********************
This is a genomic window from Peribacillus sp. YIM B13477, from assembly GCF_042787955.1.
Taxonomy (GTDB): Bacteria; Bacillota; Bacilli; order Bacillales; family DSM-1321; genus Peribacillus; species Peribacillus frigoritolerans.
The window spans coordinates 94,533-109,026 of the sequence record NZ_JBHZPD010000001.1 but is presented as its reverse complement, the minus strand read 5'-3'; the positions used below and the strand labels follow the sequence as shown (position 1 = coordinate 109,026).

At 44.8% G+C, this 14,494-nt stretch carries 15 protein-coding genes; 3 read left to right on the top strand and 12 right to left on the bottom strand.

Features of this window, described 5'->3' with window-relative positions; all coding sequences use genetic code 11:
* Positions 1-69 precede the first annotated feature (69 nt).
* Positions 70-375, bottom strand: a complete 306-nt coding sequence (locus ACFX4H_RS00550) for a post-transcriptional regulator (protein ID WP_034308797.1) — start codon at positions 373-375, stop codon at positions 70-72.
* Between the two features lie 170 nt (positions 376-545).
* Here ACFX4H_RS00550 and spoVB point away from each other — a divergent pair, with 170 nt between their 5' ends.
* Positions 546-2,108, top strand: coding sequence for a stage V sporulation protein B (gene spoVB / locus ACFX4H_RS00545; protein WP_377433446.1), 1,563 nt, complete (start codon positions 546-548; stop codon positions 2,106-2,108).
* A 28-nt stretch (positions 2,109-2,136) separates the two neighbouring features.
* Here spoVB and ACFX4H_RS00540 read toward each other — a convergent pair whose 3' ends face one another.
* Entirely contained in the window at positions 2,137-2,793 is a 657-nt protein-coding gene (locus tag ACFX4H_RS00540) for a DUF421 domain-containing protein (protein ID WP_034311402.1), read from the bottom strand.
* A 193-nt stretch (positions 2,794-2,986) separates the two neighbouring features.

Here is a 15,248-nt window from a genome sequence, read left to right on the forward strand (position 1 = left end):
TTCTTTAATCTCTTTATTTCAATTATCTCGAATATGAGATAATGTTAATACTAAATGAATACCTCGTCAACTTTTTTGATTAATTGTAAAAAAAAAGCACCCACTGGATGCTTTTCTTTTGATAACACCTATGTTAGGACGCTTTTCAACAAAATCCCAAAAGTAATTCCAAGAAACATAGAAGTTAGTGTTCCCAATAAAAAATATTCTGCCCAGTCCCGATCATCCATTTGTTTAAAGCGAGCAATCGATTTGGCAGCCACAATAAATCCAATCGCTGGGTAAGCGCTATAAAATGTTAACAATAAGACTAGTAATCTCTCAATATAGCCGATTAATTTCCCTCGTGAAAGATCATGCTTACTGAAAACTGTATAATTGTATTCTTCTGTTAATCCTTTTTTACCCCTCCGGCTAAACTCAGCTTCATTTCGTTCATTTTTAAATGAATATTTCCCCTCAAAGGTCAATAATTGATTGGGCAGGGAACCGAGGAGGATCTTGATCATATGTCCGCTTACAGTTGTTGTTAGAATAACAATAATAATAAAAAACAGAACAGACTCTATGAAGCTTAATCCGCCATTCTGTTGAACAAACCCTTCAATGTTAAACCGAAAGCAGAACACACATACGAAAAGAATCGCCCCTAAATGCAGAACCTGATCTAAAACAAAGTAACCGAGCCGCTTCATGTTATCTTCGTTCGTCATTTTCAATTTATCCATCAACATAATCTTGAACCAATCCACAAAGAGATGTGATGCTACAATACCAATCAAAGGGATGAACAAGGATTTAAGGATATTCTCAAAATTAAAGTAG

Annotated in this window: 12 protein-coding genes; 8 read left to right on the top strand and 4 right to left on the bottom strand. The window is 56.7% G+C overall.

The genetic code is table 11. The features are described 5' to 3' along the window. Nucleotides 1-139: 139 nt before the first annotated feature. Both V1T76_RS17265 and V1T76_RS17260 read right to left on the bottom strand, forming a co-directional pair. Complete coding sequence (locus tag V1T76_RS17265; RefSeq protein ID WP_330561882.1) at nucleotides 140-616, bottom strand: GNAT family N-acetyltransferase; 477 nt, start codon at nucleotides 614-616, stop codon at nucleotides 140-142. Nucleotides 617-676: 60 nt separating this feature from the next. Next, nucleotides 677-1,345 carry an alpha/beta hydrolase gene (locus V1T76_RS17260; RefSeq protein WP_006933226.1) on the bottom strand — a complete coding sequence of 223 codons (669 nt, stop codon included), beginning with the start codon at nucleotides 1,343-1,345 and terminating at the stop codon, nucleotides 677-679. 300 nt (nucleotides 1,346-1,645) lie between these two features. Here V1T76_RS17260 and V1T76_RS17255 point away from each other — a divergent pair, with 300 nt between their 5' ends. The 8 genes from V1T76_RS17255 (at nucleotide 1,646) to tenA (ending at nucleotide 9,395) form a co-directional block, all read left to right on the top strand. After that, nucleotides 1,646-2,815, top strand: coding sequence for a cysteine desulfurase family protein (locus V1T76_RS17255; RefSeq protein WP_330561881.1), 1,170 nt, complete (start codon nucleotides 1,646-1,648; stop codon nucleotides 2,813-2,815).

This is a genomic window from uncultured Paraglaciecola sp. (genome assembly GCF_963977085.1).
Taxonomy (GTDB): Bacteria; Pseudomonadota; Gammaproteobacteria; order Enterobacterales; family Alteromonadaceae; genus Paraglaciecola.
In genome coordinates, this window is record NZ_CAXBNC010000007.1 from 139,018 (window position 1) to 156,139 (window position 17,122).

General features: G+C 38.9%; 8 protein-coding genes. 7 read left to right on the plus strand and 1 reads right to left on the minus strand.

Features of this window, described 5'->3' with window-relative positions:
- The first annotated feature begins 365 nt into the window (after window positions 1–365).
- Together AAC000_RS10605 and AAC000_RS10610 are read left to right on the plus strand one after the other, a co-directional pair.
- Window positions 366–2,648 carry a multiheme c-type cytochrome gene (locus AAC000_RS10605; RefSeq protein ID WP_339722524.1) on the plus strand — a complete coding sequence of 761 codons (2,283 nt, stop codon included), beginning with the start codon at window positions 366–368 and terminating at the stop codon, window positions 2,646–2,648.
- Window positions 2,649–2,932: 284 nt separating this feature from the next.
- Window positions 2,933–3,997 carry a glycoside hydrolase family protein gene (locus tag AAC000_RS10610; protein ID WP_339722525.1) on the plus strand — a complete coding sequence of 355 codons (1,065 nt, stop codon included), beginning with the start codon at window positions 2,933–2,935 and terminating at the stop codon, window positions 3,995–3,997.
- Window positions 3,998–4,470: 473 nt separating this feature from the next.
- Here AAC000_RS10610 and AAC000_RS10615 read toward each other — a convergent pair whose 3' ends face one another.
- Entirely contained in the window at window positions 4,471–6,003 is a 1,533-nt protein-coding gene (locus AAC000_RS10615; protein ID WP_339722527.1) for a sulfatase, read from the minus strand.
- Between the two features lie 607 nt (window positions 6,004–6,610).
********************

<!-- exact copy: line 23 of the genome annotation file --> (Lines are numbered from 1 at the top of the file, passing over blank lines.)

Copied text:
Features of this window, described 5'->3' with window-relative positions: